? Laurie McCartney, president and chief executive of e-Style Inc. The 31-year-old heads a rapidly up-and-coming online retailer targeted at women. McCartney and her management team caught the eye of the downtown venture capital firm Zone Ventures, which believes that McCartney’s e-commerce company has an incredibly rosy future. McCartney is also a Walt Disney Co. alumna, where she worked in the strategic planning department.
? Margaret Midgett, partner and creative assistant at TBWA Chiat/Day. The 30-year-old is getting groomed at the side of Lee Clow, the advertising agency’s renowned creative chief. Midgett contributed to the agency’s multiple award-winning Apple Computer “Think Different” campaign when not even part of the creative team. Midgett worked her way up from joining TBWA Chiat/Day in 1993 as a switchboard operator after graduating from Cal State Long Beach.
? Rick Newman, principal and senior vice president at Lowe Enterprises. The 35-year-old heads up development projects throughout Los Angeles for Lowe. The privately held Lowe has $225 million worth of development in the pipeline throughout Southern California, and Newman is actively scouting for even more development and acquisition opportunities. Described as not yet having a big name outside of local real estate circles, it will only be a matter of time.
? Alex Padilla, Los Angeles City Council member, 7th District. At 26, the newcomer to the City Council is just starting what is being viewed as a long political career. When he runs into City Council term limits in 2009, he’ll be the most senior member eligible and expected to run for Los Angeles mayor. Before winning his election, Padilla was district director for state Assemblyman Tony Cardenas.
? Scott Sassa, president of NBC Entertainment. The 39-year-old television executive, who earlier this year was given the task of reviving the flagging network, likely won’t be at NBC in 20 years, but he’ll be at the top of the entertainment industry somewhere. (Barry Diller once said that firing Sassa was one of his worst mistakes.) A native Angeleno and USC dropout, Sassa’s resume includes abruptly terminated stints as president of Turner Entertainment and as head of the then start-up Fox Broadcasting.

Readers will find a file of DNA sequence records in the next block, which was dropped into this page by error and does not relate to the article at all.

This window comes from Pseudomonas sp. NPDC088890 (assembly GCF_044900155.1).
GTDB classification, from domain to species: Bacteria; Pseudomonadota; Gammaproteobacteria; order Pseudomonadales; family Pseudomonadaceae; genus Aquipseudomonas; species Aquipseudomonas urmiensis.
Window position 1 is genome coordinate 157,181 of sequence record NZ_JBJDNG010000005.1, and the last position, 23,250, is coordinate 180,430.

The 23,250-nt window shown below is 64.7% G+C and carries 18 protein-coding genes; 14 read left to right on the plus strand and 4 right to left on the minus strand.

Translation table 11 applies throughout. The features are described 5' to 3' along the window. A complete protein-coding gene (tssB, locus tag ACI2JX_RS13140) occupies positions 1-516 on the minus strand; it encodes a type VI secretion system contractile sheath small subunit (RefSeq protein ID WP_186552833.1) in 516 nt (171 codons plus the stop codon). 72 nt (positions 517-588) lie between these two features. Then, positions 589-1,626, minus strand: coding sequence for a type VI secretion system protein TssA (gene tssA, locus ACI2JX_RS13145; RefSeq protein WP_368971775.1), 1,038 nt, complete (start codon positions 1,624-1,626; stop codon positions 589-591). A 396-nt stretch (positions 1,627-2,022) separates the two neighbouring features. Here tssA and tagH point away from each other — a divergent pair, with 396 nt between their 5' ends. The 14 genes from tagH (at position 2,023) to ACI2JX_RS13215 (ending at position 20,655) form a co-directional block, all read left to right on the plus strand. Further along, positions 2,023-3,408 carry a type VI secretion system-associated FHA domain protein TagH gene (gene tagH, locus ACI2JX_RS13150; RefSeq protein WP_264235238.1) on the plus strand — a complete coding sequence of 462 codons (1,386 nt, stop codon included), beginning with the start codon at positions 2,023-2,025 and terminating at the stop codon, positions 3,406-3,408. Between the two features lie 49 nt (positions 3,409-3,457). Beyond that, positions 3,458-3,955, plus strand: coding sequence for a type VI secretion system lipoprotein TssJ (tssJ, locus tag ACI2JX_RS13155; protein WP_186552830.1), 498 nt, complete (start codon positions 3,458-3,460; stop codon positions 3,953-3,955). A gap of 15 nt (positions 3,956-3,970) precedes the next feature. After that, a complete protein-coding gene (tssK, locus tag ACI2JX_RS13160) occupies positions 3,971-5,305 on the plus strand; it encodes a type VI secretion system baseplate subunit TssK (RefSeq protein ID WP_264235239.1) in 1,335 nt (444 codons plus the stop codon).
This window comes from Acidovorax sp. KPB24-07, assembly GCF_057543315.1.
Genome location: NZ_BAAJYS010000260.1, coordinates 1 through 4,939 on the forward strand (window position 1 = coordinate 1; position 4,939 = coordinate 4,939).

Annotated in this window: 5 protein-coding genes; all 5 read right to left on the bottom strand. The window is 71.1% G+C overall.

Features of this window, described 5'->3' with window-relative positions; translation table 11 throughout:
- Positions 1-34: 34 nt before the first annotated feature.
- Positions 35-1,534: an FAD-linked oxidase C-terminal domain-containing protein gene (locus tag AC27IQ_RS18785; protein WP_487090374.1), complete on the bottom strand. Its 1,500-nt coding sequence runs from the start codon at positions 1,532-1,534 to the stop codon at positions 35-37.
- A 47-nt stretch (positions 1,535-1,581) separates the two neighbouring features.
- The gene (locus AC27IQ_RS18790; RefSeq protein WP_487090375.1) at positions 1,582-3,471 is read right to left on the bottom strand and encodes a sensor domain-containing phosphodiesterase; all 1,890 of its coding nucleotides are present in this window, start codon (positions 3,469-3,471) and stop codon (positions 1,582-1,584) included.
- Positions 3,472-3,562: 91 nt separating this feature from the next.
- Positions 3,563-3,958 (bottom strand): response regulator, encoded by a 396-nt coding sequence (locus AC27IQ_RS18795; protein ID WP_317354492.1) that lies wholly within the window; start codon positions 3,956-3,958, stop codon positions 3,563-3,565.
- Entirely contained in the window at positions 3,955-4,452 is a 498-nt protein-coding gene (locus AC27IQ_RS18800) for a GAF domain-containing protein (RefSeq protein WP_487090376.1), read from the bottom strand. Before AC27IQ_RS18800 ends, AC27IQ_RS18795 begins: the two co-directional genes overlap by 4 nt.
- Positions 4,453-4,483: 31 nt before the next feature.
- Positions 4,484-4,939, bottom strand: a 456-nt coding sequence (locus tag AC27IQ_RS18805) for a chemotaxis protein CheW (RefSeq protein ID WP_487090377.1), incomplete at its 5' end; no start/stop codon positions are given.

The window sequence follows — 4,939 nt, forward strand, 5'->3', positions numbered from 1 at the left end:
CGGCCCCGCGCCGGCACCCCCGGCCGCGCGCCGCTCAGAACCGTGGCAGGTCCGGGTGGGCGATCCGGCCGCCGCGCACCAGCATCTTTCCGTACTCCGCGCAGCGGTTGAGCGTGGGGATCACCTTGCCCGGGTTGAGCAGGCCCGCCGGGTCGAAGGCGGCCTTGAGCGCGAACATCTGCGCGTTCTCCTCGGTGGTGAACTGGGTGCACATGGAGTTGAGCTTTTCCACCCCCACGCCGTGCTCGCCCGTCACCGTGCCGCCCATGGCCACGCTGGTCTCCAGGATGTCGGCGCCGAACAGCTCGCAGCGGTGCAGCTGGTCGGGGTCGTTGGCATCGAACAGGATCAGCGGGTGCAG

? Casey Wasserman, chief operating officer of Wasserman Foundation and owner of L.A.’s arena football franchise, The Avengers. The 25-year-old grandson of Hollywood mogul Lew Wasserman is working hard to live up to his family name. He’s responsible for investment and grant-making activities at his family trust, the Wasserman Foundation. And as the sole owner of the new football franchise, he’s overseeing every aspect of launching the business. Wasserman also was involved in getting the Grammys to move to L.A., and sits on a variety of boards around town, including the L.A. City Library Commission and the Geffen Playhouse.
? Jake Winebaum, co-founder of eCompanies. The 40-year-old former chairman of Disney’s Buena Vista Internet Group decided to strike out along with his snowboarding buddy Sky Dayton earlier this summer to create a new Internet incubator. An inveterate entrepreneur, Winebaum launched two magazines for Disney before becoming the driving force behind Disney’s Internet endeavors. Filled with ideas for new Internet companies, Winebaum is itching to bring his and others’ visions to fruition in the L.A. tech scene.